The aspect that lags on the album and keeps Dream Merchant from being a truly excellent outing is of course, the song-writing and rapping on this album. Now, don’t get it confused, the rapping on this album is actually pretty good. The vocals on this album are mostly handled by 9th Wonder’s Justus League Crew and while most of them are fairly talented (if boring) lyricists, they all kind of fall into Wu-Tang Killa Bee territory of being all fairly un-charismatic (with the exception of Skyzoo who only appears twice on the record and Chaundon who appears once) as well. The problem with producer driven records is that in order for them to be successful you need a unifying voice that appears on repeatedly on the record to help bring cohesion to the affair. For example, Prince Paul’s criminally underrated, A Prince Among Thieves, is the perfect example of this where newcomers Breeze and Sha help craft a story for the record with their repeated guest appearances (and of course, The Chronic is the ultimate example because of course, its The fucking Chronic). Instead, the vocals on this record fall into a mishmash of newcomers, weed carriers, and Justus League affiliates. Instead, we get a record that sounds more like a compilation and instead of a true album. The only way to make a compilation truly work is get A-List rappers like Jay-Z, Nas, T.I. and Lil’ Wayne and haven them rip up their verses but the most recognizable names we get are Mos Def, Saigon, Sean Price and Memphis “I Can’t Believe Kanye Is Trying To Weasel His Way Into Jay’s Will With That Big Brother Shit” Bleek. All of them are talented rappers but they aren’t quite A-List.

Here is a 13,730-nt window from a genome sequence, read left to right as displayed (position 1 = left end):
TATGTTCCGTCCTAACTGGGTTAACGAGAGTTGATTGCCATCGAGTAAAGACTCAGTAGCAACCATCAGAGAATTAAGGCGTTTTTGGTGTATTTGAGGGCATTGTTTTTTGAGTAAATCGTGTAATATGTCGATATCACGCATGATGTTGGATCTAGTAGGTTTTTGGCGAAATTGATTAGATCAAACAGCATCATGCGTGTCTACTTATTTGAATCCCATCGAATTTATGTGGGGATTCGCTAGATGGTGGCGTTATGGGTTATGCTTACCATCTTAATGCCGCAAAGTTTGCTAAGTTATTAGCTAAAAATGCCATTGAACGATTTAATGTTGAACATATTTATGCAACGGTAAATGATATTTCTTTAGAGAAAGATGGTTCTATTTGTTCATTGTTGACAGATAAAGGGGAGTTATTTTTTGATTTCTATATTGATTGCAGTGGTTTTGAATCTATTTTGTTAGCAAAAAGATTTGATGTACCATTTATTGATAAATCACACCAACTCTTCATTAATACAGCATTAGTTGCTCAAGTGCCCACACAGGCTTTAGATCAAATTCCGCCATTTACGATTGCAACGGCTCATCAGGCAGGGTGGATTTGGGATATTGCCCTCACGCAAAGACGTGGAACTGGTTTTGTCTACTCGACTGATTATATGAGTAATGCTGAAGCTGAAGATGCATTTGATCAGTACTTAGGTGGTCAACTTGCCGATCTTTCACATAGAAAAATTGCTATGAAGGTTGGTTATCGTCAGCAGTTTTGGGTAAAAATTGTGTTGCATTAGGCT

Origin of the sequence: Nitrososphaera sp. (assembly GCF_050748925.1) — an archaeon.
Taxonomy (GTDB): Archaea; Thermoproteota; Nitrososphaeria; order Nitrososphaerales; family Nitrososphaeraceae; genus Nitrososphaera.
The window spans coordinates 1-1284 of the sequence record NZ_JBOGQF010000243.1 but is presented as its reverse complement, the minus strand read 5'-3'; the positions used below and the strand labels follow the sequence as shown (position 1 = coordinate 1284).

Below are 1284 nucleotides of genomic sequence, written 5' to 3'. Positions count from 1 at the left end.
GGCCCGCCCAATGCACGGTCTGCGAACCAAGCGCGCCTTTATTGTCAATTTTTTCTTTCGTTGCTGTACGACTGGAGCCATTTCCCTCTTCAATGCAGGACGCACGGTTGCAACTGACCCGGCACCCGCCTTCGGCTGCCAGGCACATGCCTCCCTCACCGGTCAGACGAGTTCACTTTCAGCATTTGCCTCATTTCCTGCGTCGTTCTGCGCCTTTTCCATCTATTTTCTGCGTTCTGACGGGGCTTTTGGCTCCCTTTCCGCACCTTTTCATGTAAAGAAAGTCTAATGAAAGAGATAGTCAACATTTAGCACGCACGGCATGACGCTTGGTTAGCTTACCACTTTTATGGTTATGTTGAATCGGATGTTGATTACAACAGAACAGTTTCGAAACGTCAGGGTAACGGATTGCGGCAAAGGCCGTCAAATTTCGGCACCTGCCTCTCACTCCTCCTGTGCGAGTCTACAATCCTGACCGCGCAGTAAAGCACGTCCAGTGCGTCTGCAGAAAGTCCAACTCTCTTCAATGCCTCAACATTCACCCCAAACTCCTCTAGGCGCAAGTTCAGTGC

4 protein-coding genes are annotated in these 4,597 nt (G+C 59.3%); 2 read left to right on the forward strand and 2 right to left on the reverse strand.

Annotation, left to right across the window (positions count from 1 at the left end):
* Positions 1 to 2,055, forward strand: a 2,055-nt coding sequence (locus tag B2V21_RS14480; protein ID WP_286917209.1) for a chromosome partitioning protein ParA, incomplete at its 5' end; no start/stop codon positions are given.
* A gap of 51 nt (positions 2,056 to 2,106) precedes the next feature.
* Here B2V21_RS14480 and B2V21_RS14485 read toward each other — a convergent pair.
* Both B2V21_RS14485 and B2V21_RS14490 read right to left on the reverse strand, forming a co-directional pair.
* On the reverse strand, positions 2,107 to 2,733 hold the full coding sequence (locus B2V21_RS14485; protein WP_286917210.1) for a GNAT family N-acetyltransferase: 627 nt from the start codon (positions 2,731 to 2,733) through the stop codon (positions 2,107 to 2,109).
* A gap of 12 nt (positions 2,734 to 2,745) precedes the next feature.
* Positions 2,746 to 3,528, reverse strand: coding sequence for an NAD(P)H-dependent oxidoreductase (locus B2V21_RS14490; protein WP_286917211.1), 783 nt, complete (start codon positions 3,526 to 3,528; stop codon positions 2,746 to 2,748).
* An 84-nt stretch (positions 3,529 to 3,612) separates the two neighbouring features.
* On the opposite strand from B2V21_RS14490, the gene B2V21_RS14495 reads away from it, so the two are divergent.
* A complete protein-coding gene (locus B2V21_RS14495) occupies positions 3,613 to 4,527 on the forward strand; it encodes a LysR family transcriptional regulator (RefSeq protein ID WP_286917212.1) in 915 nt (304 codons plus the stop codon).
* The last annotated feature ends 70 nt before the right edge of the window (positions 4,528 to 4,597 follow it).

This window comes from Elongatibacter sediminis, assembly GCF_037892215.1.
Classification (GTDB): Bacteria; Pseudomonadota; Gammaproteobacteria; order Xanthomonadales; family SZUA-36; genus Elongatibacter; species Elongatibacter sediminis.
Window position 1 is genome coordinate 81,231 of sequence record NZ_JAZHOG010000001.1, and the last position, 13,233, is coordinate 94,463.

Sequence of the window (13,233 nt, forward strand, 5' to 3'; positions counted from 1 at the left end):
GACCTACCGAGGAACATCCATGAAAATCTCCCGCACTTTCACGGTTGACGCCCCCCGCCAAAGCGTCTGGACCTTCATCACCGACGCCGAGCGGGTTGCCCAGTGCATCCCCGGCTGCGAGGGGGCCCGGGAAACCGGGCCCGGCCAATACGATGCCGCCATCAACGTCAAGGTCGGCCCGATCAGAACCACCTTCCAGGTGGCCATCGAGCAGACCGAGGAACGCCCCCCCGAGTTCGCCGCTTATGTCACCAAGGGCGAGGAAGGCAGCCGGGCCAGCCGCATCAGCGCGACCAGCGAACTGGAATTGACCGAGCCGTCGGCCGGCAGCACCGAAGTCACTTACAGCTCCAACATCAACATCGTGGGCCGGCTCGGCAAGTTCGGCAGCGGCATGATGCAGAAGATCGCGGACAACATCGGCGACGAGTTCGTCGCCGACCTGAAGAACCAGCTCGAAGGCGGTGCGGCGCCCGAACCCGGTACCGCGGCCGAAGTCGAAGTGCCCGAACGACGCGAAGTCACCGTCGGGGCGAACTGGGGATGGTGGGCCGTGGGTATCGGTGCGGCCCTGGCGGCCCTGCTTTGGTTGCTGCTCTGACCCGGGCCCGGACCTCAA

There are a few really good gems of songs on this record, though. Chaundon assisted “Sunday” is a breezy little ode to his favorite day of the week that brings an understated sweetness and warmth to the proceedings, “Brooklyn In My Mind” 9th’s Crooklyn Dodgers remake with Mos Def, Jean Grae and Memphis Bleek is a song that despite its detractors is a song that really knocks, and “Baking Soda” with Big Treal is perhaps the album’s highlights. Big Treal has a nice warmth, and playful flow reminiscent of one of the dudes from Goodie Mob (I don't care enough about Goodie Mob to do the research here but he definitely sounds like one of them...not Cee-Lo, though....) that adds humor to an ode to everybody’s Southern rappers favorite subject, selling cocaine. He is an interesting Southern newcomer (which of course, immediately means he will never have a career) and might check him for in the future if he sticks around. The best work provided on the album is Justus League affiliates though is Skyzoo, the Papoosian named dude who stole the show on Little Brother’s “Speed Racin’” last year, who criminally only appears on two songs (both of them really good). If 9th builds an album around Skyzoo in the Snoop role then they might be really onto something.
The album is fairly good for the most part. If you are fan of the Justus League or underground rap music than this album is definitely worth a look if not your hard earned money. If you hate the 9th Wonder sound than you’ll probably want to avoid this because its more of the same but unlike artists like 50 Cent who doggedly stick to formula, 9th’s is still working. Its still dope beats, dope rhymes... Honestly, what the fuck do you want?